Georgia Panel Advances Arizona-style Crackdown On Illegal Aliens
|n recent years, several thousand people|
have marched through downtown Atlanta
in support of immigration reform.
Additionally, the newly revised bill penalizes people who “willfully and fraudulently” use fake identification to get a job in Georgia. Such people could be charged with a felony -- aggravated identity fraud -- and face up to 15 years in prison and up to $250,000 in fines under the bill.
The bill's sponsor, Republican Rep. Matt Ramsey of Peachtree City, said he hopes his bill could come before the House Rules Committee and then go to the House floor for a vote this week. . . .Ramsey and others have complained illegal immigrants are sapping taxpayer-funded resources in Georgia. His bill includes language prohibiting police from using race and national origin while enforcing its provisions.
Similar legislation -- Senate Bill 40 -- is pending in the Senate Judiciary Committee. That bill’s author, Republican Sen. Jack Murphy of Cumming, pulled much of the teeth out of that legislation when he introduced a revised version last week. There are at least six other immigration-related bills pending in the Statehouse now. Meanwhile, supporters of some of this legislation are seeking to pressure Gov. Nathan Deal to live up to his campaign promises and support bringing an Arizona-style law here.
. . . On Monday, Ramsey said the new provision in his bill aimed at illegal immigrants using fake identification could serve as a deterrent. “It is just another tool we are giving prosecutors,” Ramsey told the House Judiciary Non-Civil Committee on Monday before it approved his bill. Called the Illegal Immigration Reform and Enforcement Act of 2011, HB 87 also would punish certain people who knowingly transport or harbor illegal immigrants here. And it empowers people to sue local and state government officials who don't enforce existing state laws aimed at illegal immigration.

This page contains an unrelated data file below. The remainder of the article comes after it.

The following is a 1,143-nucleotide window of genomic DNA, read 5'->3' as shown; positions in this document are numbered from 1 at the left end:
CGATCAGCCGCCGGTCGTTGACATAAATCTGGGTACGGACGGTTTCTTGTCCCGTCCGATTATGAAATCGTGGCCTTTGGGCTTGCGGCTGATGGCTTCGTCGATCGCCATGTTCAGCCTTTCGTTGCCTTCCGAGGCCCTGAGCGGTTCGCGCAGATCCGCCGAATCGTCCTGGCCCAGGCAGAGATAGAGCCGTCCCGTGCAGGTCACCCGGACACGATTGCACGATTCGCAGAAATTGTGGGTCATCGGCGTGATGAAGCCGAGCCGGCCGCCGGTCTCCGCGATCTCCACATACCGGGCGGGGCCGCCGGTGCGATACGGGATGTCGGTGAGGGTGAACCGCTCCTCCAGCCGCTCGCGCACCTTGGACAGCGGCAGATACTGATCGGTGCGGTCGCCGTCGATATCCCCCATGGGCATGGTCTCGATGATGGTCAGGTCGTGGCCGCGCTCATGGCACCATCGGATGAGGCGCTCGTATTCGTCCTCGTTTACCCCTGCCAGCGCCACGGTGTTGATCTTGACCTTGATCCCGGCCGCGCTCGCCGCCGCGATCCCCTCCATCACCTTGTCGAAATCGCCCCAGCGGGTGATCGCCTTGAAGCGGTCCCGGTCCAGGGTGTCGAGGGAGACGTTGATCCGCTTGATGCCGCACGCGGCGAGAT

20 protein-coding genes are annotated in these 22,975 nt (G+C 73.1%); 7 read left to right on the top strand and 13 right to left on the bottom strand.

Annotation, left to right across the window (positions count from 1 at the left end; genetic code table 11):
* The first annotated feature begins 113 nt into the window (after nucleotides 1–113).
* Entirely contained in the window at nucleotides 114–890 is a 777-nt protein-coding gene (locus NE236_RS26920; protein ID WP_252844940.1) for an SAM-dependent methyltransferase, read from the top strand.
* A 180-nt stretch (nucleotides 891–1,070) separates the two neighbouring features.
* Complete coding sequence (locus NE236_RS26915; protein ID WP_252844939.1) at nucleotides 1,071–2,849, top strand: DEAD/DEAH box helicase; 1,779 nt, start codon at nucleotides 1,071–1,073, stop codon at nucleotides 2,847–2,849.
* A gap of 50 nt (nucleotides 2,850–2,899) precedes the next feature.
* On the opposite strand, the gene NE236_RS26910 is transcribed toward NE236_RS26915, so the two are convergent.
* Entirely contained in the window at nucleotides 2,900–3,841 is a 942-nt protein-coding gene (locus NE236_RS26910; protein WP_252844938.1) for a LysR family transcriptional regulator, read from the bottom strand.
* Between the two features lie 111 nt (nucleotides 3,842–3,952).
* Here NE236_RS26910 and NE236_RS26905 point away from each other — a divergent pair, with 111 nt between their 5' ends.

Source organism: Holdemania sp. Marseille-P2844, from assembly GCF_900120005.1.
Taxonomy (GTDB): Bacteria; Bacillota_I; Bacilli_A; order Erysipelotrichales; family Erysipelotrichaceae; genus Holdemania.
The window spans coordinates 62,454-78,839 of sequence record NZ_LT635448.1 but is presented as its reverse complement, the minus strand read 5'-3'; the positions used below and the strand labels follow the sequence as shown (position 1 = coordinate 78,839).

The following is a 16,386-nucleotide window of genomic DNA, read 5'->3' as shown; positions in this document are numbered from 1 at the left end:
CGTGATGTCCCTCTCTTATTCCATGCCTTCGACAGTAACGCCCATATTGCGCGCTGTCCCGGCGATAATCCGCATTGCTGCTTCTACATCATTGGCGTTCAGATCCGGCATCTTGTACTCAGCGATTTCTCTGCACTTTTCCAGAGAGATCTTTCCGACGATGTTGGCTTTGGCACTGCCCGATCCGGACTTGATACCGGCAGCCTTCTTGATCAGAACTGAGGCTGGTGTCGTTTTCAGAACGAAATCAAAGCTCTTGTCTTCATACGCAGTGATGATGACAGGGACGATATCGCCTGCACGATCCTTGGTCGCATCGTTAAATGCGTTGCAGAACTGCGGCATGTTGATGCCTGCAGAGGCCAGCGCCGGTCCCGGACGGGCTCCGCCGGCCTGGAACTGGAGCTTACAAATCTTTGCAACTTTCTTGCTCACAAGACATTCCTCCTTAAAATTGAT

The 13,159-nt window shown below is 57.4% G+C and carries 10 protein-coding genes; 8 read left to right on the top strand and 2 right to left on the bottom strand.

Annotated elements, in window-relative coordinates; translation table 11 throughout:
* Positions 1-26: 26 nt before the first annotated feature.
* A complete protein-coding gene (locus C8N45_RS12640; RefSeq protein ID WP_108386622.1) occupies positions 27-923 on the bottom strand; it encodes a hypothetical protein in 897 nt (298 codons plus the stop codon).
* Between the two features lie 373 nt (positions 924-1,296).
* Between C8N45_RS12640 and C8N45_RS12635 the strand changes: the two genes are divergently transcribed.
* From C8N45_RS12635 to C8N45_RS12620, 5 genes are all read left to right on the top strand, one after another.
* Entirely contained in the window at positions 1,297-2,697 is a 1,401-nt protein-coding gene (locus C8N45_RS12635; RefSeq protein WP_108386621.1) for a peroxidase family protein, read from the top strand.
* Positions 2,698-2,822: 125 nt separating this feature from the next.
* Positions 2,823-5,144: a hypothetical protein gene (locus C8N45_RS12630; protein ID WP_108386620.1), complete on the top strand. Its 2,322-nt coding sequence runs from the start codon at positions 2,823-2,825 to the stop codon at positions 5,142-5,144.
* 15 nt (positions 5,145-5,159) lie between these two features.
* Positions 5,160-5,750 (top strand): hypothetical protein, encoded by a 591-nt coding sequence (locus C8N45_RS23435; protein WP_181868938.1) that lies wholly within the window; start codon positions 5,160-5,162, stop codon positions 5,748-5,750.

Ramsey's newly revised legislation gives state and local government officials up to 30 days to move into compliance with existing state laws targeting illegal immigration before someone could sue them for violations. The added 30-day “cure period” is meant to prevent frivolous lawsuits, Ramsey said.
Also Monday, the Senate Judiciary Committee postponed a hearing on another immigration-related bill -- Senate Bill 27 -- to give the sponsor time to review a softer substitute version that has been introduced. The substitute includes substantial changes to the original, which seeks to toughen existing laws aimed at preventing illegal immigrants from getting jobs in Georgia. The sponsor of SB 27, Republican Sen. Judson Hill of Marietta, said Monday he did not know who had introduced the substitute. . . . [Full Story]
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